NYS Cannabis Control Board gets earful from retail license applicants

Cannabis dispensary applicants give Albany an earful

The News10NBC Team details breaking News, Traffic and Weather.

The problem with cannabis licenses that News10NBC exposed to you at the beginning of the month came to a head Friday.

A member of the state’s Cannabis Control Board told the state’s cannabis leaders that they have to start shooting straight with the thousands of people who applied for a cannabis license. And the same board got an earful from the public who showed up to their meeting in Albany.

This is a process the governor called a “disaster.”

Here’s the problem:

There are thousands of people who have been working and preparing to run a cannabis retail shop for years — but when the board created a list for the lottery of licenses, many of them ended up on the bottom.

That’s what happened with Steve VanDeWalle. In early February, he took me into what he hopes will be his cannabis retail shop on the west side of Rochester.

Applicants were told that having a viable space was a priority.

But the Cannabis Control Board weighed applications to favor those in affected communities and applicants who had a past marijuana conviction — and it left applicants like VanDeWalle at the end of the lottery list and paying rent.

“Pretty much we had a perfect application but because of the unluck of the draw we’re sitting towards the last part of the queue, number 1,967 of 2,232,” he said. “If the Office of Cannabis Management keeps choosing licenses based on this list we will not be able to receive a license in the foreseeable future. And most people won’t either.”

The board issued 360 licenses out of more than 2,300 applications filed in the first wave. 
It’s starting to issue the second wave of licenses with an extra 6,000 applicants.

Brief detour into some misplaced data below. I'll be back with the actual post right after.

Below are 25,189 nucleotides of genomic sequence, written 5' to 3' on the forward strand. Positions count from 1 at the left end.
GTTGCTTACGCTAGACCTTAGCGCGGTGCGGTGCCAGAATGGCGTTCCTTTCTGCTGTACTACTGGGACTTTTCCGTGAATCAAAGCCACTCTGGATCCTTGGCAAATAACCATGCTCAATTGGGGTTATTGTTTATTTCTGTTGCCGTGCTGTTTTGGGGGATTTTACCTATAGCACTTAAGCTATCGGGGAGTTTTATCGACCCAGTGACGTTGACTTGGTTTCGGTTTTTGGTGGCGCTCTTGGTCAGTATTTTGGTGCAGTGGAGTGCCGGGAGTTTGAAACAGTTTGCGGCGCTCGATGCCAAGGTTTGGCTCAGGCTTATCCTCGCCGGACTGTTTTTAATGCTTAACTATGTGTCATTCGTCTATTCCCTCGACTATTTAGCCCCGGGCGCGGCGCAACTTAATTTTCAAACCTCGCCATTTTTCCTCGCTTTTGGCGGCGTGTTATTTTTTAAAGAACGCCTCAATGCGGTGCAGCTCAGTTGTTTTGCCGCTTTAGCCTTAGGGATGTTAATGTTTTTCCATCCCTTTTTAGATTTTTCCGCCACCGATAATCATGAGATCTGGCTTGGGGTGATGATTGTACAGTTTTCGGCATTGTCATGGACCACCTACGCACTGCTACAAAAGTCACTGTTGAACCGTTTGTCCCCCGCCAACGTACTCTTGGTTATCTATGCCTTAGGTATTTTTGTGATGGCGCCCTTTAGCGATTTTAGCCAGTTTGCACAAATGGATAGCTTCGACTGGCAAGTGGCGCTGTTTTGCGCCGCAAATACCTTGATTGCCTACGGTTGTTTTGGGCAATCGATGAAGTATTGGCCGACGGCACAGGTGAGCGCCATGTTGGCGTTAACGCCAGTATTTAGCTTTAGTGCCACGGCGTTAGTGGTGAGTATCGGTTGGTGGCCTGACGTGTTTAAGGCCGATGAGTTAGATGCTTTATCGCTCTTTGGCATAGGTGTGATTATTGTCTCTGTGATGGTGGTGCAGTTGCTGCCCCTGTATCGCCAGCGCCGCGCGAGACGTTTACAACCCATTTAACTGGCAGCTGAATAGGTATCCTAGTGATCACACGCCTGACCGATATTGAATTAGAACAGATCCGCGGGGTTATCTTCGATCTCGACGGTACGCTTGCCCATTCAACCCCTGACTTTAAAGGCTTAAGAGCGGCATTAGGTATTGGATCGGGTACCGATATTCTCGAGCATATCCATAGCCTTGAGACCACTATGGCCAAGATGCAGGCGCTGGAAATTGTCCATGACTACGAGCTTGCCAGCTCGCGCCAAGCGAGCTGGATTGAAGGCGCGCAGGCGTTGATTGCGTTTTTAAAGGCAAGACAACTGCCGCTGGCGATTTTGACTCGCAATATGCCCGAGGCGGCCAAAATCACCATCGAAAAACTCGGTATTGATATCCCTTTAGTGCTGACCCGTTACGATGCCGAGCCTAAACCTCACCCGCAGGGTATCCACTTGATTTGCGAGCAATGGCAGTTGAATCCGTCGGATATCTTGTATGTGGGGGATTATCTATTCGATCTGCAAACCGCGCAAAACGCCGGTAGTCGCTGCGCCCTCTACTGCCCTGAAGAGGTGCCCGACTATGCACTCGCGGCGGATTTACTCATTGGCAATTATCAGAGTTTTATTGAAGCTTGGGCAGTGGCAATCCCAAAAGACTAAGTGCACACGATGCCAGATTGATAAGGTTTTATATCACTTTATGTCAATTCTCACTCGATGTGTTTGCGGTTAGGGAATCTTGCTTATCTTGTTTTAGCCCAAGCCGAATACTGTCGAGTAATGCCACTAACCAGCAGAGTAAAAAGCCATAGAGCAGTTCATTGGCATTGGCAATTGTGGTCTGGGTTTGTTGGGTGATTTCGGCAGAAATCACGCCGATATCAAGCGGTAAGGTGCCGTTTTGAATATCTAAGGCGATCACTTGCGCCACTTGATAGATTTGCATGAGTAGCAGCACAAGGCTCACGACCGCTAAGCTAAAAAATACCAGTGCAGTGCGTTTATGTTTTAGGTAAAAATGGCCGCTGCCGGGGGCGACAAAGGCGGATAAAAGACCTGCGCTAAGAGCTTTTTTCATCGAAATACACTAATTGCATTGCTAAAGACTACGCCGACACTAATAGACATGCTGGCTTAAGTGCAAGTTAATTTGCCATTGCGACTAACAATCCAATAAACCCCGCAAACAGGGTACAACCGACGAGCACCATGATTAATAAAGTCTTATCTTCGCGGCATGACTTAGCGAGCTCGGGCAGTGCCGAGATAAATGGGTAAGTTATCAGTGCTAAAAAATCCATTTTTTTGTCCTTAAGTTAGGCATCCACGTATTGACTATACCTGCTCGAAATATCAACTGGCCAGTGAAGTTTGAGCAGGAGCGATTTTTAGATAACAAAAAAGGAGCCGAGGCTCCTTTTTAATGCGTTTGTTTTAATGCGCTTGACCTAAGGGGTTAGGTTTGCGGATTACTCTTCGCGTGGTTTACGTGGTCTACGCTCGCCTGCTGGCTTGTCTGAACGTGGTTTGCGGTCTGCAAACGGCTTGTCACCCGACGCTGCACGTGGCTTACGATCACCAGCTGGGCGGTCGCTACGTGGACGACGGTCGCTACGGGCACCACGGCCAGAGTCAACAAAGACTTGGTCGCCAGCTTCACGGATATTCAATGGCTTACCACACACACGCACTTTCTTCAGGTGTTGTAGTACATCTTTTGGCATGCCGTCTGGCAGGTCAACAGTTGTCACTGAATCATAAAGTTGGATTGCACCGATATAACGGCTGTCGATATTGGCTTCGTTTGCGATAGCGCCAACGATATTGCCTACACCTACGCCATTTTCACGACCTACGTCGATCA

At its meeting in Albany Friday, an applicant named Paul said two competing applicants started their business the week of the application deadline and somehow ended up in the top 20 in the lottery queue.

“We’ve been a company since 2021 and applied on October 4th and were applicant number 62. Now we’re coincidentally in a lottery as number 2,026. You have to understand how this feels in our shoes,” he said. “It is completely unfair to get people invested after three years and then tell them ‘Hold on! No, never mind.'”

Dr. Jennifer Gilbert Jenkins, OCM Board: “There are too many people that have been told that if they didn’t get a number that was low enough that their application was denied.”
Board member Dr. Jennifer Jenkins pressed the board’s executive director.

“We have not issued denials yet,” said Chris Alexander, executive director of the New York State Office of Cannabis Management. “No, not everybody is going to get a license. We have 7,000 retail applications. The state cannot support 7,000 dispensaries.”
“I will continue to push back because I think we have more than 7,000 liquor stores in this state. and we probably have more than 7,000 illegal stores in this state,” Dr. Jenkins said. “If you walk around right now the issue isn’t that there isn’t enough market for us to have all these legal stores, the issue is we still haven’t closed down all the illegal stores.”

The board is concerned about flooding the market as in other states where there are so many, no one makes money.

And several speakers at the meeting supported that position.

“There has to be a balance,” said Trent Haskins. “We can’t put out a bunch of dispensaries right away. It doesn’t work like that. As good as it sounds to everybody, it doesn’t work like that.”